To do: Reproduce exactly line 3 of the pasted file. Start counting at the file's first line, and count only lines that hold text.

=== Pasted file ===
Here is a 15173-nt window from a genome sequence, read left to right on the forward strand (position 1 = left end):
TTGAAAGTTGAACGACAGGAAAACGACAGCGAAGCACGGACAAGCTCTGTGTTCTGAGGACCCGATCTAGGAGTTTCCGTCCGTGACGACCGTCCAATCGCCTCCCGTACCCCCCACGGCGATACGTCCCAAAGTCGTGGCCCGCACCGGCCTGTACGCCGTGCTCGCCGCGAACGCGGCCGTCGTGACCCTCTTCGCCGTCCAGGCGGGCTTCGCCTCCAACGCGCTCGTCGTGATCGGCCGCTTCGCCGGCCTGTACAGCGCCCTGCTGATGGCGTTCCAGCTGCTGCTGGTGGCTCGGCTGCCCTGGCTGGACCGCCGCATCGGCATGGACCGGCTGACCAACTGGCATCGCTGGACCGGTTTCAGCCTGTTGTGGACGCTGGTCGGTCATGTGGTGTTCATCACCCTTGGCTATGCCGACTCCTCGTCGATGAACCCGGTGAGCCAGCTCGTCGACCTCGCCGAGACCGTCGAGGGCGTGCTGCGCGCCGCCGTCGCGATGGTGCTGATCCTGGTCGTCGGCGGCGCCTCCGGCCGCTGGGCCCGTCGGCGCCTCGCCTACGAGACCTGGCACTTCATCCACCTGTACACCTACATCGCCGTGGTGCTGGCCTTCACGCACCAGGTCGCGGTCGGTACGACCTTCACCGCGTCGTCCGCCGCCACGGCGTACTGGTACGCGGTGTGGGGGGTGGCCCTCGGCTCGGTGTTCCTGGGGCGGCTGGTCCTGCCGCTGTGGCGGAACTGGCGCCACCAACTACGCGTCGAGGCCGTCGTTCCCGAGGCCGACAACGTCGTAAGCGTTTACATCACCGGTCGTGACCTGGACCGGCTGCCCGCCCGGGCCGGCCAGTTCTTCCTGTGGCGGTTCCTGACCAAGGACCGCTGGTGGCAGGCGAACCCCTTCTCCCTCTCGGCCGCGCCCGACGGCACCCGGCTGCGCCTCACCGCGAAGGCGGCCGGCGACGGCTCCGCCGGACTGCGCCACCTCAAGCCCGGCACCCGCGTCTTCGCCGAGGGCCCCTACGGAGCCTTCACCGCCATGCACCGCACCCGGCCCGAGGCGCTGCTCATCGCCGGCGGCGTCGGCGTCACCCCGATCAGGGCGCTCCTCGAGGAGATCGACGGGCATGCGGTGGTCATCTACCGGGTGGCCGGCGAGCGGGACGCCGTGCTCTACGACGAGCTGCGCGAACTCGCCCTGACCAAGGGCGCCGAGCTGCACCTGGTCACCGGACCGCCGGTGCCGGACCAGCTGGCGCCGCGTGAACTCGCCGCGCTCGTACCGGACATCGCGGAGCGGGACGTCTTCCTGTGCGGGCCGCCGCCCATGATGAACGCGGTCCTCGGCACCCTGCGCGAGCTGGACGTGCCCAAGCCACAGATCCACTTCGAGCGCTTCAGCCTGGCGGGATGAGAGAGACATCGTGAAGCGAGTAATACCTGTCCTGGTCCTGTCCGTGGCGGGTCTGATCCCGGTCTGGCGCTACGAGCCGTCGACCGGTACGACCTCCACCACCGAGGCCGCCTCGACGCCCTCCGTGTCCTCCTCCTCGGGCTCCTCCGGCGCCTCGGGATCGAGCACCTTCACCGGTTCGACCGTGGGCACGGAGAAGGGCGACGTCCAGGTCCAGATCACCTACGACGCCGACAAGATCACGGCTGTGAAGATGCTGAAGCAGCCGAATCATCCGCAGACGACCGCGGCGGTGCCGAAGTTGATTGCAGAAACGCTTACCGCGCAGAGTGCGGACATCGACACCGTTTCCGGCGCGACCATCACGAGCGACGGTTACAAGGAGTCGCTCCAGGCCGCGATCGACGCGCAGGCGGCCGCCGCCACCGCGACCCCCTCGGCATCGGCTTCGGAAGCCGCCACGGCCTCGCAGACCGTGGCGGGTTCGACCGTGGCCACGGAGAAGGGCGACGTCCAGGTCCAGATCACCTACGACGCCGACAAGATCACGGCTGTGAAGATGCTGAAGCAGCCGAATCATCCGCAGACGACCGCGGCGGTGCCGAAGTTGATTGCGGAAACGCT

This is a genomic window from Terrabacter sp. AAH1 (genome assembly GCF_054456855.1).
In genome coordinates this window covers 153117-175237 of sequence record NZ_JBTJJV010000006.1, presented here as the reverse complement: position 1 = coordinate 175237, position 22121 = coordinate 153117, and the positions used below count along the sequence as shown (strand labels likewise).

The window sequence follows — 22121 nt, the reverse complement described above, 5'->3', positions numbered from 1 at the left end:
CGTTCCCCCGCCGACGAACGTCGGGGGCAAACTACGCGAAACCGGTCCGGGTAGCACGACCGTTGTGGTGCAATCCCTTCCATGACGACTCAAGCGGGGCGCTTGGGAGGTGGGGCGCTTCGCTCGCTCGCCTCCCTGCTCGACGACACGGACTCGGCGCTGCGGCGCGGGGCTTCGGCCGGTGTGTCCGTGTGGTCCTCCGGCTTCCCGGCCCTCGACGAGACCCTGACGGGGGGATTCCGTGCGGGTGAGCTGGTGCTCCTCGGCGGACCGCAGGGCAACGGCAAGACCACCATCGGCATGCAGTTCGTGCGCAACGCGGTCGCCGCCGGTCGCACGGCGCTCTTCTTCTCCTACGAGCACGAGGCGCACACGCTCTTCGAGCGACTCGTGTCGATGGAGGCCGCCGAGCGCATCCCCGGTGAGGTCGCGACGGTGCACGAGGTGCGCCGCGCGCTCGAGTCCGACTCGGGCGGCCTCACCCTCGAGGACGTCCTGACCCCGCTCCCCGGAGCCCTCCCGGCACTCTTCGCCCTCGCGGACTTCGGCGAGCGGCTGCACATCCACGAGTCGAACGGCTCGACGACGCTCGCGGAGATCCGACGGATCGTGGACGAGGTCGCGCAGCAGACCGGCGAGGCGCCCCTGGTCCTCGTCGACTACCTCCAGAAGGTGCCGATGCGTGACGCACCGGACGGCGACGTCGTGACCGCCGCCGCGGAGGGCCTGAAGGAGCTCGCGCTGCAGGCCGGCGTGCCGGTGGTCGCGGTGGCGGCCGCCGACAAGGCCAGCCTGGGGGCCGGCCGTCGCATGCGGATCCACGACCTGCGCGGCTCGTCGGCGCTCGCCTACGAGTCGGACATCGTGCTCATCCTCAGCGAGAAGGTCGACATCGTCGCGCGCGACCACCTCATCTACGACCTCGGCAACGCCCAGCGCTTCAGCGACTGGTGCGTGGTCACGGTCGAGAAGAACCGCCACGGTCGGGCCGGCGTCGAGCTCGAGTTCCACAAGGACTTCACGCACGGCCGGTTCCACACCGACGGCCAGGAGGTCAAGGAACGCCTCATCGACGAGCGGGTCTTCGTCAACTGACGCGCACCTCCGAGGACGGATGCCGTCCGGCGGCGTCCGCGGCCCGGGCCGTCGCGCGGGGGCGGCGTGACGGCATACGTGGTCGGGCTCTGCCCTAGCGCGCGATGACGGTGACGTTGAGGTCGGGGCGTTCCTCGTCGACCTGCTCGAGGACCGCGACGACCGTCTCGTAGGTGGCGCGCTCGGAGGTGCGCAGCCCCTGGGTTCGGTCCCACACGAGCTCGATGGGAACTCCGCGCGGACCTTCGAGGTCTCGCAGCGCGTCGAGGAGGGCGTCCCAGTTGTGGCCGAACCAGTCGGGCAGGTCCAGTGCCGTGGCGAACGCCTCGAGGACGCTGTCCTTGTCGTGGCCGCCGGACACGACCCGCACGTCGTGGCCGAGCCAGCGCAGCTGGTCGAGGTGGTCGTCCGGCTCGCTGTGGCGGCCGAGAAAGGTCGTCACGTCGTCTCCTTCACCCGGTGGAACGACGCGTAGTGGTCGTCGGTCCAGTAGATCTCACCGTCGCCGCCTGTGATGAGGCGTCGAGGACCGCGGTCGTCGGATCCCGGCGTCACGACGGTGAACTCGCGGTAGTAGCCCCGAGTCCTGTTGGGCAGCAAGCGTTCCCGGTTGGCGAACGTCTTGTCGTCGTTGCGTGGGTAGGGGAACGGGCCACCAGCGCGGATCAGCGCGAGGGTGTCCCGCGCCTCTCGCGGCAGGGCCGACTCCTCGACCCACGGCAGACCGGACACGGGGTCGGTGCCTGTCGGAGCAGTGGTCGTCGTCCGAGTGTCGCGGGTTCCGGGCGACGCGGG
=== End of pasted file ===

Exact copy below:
This is a genomic window from Terrabacter sp. AAH1 (genome assembly GCF_054456855.1).